Calling the efforts of his predecessor “incremental,” new Bank of Japan governor Haruhiko Kuroda said he is prepared to pull out all the stops to boost growth and end Japan’s bout of falling wages and prices — a “deflation” that has mired households and companies in a self-fulfilling spiral of tight-fisted spending and downward expectations.

“This time, we took all necessary steps to achieve the target,” Kuroda said, according to wire service transcripts of his remarks in Tokyo. He referred to a planned program of $500 billion in asset purchases as “large beyond reason” but necessary to encourage households and investors to spend by increasing prices and pushing down bank lending rates. Rising prices tend to cause people to buy things before prices go up further.

In hopes of rekindling modest inflation in Japan within two years, the program would double the basic money supply in coming months — roughly what the Fed did from September 2008 to May 2009 during the worst of the U.S. crisis.

As in the United States and Europe, aggressive central bank action won’t fix Japan’s economy and can only be a stopgap for the Abe government to put the rest of its plan into motion, said Hung Tran, first deputy managing director at the Institute of International Finance.

“This will have an impact in the near term . . . but at the end of the day, the government has to come through,” Tran said, and address problems such as a drop in labor productivity, a decline in the number of workers, a collapse in domestic investment and savings, and other issues.

An aggressive move by the Bank of Japan has been expected since Abe’s election last year and his appointment of Kuroda to take over from a more conservative predecessor.

But the scale of action was beyond what many analysts foresaw. Although it could feed into perceptions of a developing “currency war” around the world, Japanese officials have been careful to lay the groundwork with their major trading partners in recent months — particularly the United States.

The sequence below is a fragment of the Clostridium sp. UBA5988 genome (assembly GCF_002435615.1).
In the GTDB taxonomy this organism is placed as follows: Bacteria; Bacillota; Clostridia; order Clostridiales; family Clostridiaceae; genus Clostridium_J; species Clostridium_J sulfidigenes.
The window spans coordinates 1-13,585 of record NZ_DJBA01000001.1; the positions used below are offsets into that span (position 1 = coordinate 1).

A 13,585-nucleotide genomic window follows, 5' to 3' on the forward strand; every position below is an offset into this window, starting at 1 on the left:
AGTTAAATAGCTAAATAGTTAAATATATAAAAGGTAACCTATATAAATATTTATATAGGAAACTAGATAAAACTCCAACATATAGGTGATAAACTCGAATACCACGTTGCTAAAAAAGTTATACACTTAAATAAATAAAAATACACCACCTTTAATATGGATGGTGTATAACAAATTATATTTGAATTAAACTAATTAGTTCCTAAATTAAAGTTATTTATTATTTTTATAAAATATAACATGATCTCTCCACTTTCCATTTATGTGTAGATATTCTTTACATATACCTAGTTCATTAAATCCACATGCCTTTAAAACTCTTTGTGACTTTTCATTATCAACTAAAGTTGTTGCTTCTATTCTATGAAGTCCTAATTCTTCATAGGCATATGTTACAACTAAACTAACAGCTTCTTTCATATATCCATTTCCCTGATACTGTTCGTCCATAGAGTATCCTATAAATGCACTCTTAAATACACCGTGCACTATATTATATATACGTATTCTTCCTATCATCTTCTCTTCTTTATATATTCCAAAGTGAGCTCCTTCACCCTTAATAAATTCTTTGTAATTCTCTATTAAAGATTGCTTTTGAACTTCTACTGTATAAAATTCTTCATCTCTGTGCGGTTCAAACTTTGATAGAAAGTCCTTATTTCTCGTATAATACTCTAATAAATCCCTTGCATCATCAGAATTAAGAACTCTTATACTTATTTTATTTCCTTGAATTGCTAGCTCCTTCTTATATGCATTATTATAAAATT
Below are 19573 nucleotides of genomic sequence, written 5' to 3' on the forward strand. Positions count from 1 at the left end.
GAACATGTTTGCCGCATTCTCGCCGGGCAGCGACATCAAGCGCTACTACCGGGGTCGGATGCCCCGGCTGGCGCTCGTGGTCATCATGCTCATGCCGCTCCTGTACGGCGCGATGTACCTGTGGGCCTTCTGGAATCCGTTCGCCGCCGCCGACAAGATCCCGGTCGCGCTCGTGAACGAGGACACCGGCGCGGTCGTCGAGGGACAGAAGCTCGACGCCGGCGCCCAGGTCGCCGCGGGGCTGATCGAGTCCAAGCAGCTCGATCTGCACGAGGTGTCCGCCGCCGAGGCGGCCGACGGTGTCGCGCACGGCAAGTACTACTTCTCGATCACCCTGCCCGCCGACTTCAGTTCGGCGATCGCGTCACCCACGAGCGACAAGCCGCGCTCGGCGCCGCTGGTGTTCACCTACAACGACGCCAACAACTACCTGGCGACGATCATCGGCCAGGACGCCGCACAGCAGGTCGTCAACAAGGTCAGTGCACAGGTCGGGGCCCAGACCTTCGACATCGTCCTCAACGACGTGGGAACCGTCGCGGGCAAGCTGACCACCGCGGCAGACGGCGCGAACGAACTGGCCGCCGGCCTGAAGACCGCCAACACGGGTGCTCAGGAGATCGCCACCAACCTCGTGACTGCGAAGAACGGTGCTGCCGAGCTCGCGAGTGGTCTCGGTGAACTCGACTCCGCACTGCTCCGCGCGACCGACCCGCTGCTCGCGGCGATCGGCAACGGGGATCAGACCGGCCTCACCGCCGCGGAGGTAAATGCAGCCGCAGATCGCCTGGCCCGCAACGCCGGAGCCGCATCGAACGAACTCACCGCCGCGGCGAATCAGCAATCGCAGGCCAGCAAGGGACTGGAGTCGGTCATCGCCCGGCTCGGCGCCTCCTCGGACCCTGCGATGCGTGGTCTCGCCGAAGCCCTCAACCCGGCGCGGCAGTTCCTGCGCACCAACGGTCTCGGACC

The country was cautioned this year not to include purchases of foreign government bonds or assets in its central bank plan — a step that would have been a direct intervention in currency and exchange rate markets. Talk of such a move stopped in Japan after major economic powers released a statement reaffirming the importance of free and floating exchange rates among major nations.

But the Abe government also has been clear that it plans major changes beyond what the Bank of Japan announced. If the short-term effort means pain for some of Japan’s trading partners, the longer-term vision — of a Japan that is growing, healthy and ready to open itself more fully to the rest of the world — should yield benefits.

In the short term, the country plans a major boost in government spending — another bridge before it discusses how to deal with its massive debt.

Abe has announced his intention to join the United States in the 11-nation Trans-Pacific Partnership trade negotiations — a diplomatic coup for an Obama administration hoping to expand that agreement.

U.S. Treasury officials said they had no comment on the Bank of Japan announcement.